public feeling. The effort to extend slavery into the newly acquired territories was
the rock on which the pro-slavery leaders eventually split; and the outbreak in Kansas,
and the Fremont presidential campaign foreshadowed the serious character of the coming
struggle. The "underground railroad," as it was called, the secret and persistent
method of northern abolitionists to settle the question practically by absorbing the
slaves into non-slaveholding communities, roused a bitterness of feeling in the south,
which not even supreme court decisions and congressional enactments in favor of the
slaveholders could allay. Missouri border ruffianism and "squatter sovereignty" were
answered by Sharp's rilies, and at length the raid of John Brown at Harper's Ferry pre-
sented the "impending crisis," which the election of Lincoln made positive and present.
The old antagonism between Puritan and cavalier; between manufacturing and agri-
cultural interest; between a northern and a southern people, was now laid upon the
shoulders of the institution of slavery. And the revolution which had become essential
to clear the moral and political atmosphere of the country of all these varieties of antago-
nism, presented itself in the form of the rebellion of 1861-65; and concluded, so far as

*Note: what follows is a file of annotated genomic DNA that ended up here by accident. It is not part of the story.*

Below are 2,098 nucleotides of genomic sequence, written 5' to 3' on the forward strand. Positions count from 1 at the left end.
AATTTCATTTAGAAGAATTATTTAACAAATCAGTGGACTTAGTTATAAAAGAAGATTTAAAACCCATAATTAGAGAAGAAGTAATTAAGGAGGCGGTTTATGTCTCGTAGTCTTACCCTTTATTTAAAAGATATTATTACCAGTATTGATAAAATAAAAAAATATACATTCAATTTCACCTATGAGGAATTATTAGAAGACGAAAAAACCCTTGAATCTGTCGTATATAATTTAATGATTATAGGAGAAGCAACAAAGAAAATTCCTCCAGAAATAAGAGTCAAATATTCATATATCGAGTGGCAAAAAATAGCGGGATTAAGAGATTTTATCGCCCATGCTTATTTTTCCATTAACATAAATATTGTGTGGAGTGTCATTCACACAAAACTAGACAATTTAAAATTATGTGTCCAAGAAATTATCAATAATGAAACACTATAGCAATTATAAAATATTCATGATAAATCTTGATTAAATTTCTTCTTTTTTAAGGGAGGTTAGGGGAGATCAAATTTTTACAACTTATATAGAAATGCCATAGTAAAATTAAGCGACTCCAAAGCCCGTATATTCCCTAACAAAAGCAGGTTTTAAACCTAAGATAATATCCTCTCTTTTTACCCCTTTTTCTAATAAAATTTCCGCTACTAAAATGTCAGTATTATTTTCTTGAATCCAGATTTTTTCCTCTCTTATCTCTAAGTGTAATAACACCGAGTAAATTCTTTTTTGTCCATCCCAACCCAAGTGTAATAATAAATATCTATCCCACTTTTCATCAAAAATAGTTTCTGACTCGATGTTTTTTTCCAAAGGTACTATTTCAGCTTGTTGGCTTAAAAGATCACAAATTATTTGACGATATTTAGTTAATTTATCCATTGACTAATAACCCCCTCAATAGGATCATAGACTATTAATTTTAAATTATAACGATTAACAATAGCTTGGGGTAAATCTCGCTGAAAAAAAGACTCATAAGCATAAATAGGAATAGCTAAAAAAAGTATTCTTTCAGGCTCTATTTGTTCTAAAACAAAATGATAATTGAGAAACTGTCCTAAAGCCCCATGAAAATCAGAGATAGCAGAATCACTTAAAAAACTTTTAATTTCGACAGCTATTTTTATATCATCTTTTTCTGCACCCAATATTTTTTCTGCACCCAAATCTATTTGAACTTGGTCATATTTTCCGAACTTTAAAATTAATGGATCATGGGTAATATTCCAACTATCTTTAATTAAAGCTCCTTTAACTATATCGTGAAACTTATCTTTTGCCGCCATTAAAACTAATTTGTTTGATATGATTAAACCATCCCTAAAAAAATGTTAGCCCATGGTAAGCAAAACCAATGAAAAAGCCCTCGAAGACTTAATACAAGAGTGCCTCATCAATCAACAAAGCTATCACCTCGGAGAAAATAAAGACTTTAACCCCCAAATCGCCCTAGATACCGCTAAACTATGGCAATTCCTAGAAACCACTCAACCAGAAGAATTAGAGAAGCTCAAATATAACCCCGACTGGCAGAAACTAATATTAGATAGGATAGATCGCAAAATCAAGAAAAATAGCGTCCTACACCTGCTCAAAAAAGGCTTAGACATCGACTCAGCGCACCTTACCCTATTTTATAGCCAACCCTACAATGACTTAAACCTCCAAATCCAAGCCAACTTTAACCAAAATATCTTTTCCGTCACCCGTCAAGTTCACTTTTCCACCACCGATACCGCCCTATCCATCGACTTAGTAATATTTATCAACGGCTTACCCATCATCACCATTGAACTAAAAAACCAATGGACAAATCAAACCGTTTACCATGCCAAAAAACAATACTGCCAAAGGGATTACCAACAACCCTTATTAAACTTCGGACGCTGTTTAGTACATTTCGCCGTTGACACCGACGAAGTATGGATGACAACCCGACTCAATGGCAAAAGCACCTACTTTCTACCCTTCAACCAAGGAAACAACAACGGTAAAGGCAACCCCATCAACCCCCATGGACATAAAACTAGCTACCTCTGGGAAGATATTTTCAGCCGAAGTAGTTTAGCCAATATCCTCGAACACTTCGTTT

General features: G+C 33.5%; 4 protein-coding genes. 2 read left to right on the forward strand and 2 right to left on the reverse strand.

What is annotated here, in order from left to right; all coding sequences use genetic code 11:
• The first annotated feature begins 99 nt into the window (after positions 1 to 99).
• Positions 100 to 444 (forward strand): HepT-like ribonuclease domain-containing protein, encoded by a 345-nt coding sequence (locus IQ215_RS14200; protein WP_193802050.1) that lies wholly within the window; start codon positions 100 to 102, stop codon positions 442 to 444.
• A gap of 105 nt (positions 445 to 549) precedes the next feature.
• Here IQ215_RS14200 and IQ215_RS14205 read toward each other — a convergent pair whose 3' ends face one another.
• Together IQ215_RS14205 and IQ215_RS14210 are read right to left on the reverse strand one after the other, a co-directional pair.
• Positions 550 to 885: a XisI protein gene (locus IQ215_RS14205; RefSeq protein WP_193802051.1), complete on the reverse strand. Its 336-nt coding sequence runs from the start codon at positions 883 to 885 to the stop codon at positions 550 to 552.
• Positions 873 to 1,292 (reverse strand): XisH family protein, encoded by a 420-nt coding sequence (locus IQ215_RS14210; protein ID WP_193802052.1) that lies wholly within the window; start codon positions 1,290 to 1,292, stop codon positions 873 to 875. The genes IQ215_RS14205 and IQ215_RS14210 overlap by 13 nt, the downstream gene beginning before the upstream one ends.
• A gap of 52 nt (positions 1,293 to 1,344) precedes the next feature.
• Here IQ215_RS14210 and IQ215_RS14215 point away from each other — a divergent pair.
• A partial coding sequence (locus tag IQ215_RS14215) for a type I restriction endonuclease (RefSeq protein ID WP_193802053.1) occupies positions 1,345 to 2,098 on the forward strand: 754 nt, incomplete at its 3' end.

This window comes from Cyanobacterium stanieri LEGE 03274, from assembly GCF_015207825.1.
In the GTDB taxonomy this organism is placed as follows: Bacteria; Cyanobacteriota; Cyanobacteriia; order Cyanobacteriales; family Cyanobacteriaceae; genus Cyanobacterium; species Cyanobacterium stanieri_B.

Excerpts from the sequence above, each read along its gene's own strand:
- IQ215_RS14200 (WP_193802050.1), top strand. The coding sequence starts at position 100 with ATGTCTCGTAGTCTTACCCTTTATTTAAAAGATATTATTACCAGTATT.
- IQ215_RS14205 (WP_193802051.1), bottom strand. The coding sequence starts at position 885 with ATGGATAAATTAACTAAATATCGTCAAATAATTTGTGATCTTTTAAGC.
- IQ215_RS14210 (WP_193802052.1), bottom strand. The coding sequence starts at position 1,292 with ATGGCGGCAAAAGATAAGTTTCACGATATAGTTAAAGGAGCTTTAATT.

the existence of slavery was concerned, with the edict of president Lincoln of Jan. 1,1863:
see EMANCIPATION, PROCLAMATION OF. This proclamation had been suggested, and
the minds of the people prepared for it, by the act of congress of March 13, 1862, which
forbade the employment of military force to return fugitives. to slavery; and that of
July 16, 1862, authorizing the confiscation of the property of rebels, including slaves
under tliis designation. The proclamation had but little immediate practical effect except
within the lines of the federal army; but it gave system and regularity to the treatment
of the whole question; which had previously, in the hands of federal commanders, been
sufficiently undefined and chaotic. See also ABOLITION, ANTI-SLAVERY, KANSAS, MIS-
SOURI COMPROMISE.

SLAVES, or SLAVONIANS (native name Slowene or Stoicane, derived by some from
slaica, fame, but better from slowo, a word; thus meaning "speaking," or "articulate,"
as distinguished from other nations.whom they called uiemetz, or "mutes"), the general
name of a group of natvons belonging to the Aryan family whose settlements extend
from the Elbe to Kamtchatka, and" from the Frozen sea to Ragusa on the Adriatic, the
whole of eastern Europe being almost exclusively occupied by them. They were settled
in these regions before the dawn of history, and are comprehended by ancient
writers under the designations of Sarmatians and Scythians. The original names of the
Slavic tribes seem to have been Winds or Wends ( Vened'i) and Serbs. The former of these
names occurs among the Roman writers, and later, in Jornandes, in connection with the
commercial peoples of the Baltic sea; the latter is spoken of by Procopius as the ancient
name common to the whole Slavic stock. The earliest historical notices extant represent
the Slaves as havyig their chief settlements about the Carpathians, from which they